The Motley Fool

Is Canadian National Railway Company at the Peak of its Game?

Canadian National Railway Company (TSX:CNR)(NYSE:CNI) announced results for another excellent quarter on Tuesday. To my mind the company performance resembles that of a top athlete in peak form.

Outstanding Q4 financial performance 

CN Rail announced earnings per share of $1.03 for the fourth quarter, which was 36% ahead of the comparable quarter last year and slightly better than the $0.98 per share expected by the market consensus forecast.

Earnings per share for the full year came in a $3.85 per share, 25% more than 2013. The excellent performance was helped along by the reduction in the number of shares in issue as a result of a share repurchase program that added about $0.11 per share while the weaker Canadian dollar added $0.15 per share.

Revenue increased by 17% in the quarter and by 15% for the full year. This was the result of strong performances in petroleum and chemicals, grain and fertilisers, and metals and minerals. Higher volumes, price increases and the weaker Canadian dollar all contributed to make this a record year for the company.

Operating expenses jumped by a somewhat worrying 10% in the quarter and by 12% for the full year with both labour and fuel increasing by more than the rate of inflation. Surprisingly, the fuel bill, which is the second largest operating expense, increased by 6% in the fourth quarter despite lower fuel prices. With diesel fuel prices currently more than 20% below the CN Rail 2014 average, lower fuel costs could provide a kicker to profits in 2015. On my calculation, a 10% drop in fuel costs could result in a 3.5% increase in operating profits.

The cash flow of the business remains extraordinary strong with operating cash flow leaping by 24% for the full year while free cash flow (that is operating cash flow minus capital expenditures) increased by 39% to $2.3 billion for the year.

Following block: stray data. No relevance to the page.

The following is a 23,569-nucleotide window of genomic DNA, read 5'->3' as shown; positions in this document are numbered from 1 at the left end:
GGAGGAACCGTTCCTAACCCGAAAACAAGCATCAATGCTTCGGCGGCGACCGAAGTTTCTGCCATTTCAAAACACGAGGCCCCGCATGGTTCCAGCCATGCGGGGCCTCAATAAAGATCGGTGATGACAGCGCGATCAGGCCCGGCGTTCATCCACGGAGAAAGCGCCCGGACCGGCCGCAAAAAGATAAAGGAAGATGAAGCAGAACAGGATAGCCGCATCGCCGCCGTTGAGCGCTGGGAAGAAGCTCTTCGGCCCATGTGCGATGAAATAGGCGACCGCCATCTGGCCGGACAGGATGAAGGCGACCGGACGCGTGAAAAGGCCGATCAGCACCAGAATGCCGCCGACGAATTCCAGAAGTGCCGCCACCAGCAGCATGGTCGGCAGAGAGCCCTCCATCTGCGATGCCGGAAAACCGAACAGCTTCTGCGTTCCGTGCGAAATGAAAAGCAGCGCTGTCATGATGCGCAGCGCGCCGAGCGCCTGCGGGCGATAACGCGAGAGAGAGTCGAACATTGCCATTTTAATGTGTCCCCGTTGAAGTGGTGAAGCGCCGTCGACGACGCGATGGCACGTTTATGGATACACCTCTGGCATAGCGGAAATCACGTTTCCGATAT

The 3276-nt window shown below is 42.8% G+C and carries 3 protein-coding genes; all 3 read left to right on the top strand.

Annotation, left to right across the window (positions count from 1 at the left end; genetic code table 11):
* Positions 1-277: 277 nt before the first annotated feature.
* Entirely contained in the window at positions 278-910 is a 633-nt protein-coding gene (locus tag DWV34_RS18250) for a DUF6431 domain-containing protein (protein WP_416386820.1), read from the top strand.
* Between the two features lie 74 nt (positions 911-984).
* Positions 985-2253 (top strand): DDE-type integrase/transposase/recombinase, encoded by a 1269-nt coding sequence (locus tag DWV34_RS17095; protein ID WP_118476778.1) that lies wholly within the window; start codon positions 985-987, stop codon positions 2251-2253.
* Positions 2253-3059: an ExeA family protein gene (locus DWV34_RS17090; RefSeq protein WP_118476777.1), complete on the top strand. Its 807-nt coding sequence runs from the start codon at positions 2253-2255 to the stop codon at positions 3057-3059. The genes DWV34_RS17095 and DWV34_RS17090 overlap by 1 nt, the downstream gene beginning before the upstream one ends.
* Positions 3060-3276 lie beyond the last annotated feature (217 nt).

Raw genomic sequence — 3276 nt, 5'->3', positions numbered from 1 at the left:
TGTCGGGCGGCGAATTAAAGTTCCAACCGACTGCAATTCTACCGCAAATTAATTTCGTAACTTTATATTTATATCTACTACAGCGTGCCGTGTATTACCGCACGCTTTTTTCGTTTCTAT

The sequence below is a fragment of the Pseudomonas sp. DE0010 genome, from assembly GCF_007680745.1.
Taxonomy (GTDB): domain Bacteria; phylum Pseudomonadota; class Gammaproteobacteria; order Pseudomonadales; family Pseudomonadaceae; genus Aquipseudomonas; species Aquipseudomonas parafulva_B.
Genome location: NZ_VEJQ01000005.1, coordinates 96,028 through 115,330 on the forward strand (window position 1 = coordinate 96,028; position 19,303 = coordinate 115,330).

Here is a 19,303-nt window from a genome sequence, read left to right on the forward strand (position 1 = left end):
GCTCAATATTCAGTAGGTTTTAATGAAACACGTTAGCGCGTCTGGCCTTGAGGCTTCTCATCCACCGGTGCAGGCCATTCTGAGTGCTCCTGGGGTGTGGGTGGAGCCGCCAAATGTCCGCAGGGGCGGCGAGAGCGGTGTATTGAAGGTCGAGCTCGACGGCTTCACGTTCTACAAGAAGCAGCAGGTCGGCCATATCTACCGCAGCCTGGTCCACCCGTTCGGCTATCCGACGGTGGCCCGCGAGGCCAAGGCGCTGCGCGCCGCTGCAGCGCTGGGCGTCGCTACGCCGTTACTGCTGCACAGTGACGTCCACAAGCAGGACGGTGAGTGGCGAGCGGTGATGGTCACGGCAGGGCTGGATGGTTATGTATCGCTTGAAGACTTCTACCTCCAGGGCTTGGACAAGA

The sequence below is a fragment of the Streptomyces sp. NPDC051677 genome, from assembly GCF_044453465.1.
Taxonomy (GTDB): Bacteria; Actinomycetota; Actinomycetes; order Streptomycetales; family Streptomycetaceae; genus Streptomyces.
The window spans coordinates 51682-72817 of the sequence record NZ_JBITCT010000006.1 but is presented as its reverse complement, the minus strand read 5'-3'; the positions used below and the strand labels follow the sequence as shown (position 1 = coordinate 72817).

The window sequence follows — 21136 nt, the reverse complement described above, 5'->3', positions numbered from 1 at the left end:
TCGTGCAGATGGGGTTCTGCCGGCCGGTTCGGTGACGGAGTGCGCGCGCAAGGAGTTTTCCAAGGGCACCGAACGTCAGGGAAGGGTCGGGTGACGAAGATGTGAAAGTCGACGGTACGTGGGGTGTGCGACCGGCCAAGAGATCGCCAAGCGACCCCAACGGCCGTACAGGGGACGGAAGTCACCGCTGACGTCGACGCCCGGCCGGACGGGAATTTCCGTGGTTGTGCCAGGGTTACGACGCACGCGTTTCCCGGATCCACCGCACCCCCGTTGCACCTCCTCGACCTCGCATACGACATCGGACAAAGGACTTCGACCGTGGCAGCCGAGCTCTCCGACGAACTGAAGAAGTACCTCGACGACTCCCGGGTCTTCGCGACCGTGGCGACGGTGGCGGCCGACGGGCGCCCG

The company also announced a dividend of $0.3125 per share for the fourth quarter which is 25% more than a year ago. In addition, the company repurchased 22.4 million shares during the year for a total spend of $1.5 billion at an average price of $67 per share.

The operational performance improved… again

Operationally, the company reported a very successful quarter with improvement in key measures such as revenue per ton mile, revenue per carload, labour productivity, and fuel efficiency.

The operating ratio, which measures operating expenses as a portion of revenues, improved further in the final quarter to an industry standard-setting level of 60.7%. The full-year ratio averaged 61.9%, which represents one of the best years for CN Rail on record.

Management is now expecting earnings per share to increase by “double digits” in 2015. The positive outlook is linked to further growth in energy related commodities, intermodal traffic, lumber, and automotive transport.

The stock remains fully valued

The company has delivered an outstanding result for the 2014 financial year. Volume growth is solid and expected to continue in key sectors. Pricing power is allowing for freight rate increases further improving profitability and cash flow. Cash is returned to shareholders through dividends and share buybacks.

However, most of this good news is incorporated in the share price. Based on the indications provided by management, the price-to-earnings ratio for the full financial year 2015 is 20 times. For the 2015 valuation, this represents a premium of 20% to the other Class 1 listed North American railroad operators (including Canadian Pacific Railway Limited) and a 40% premium to its own valuation history.

Despite a 19-year record of uninterrupted and growing dividends, the dividend yield on the stock is still a measly 1.4%. Even if it continues to grow at the historical pace of 17% per year, it will take many years to reach an attractive level.

This article represents the opinion of the writer, who may disagree with the “official” recommendation position of a Motley Fool premium service or advisor. We’re Motley! Questioning an investing thesis — even one of our own — helps us all think critically about investing and make decisions that help us become smarter, happier, and richer, so we sometimes publish articles that may not be in line with recommendations, rankings or other content.

Fool contributor Deon Vernooy, CFA has no position in any stocks mentioned. David Gardner owns shares of Canadian National Railway. The Motley Fool owns shares of Canadian National Railway. Canadian National is a recommendation of Stock Advisor Canada.

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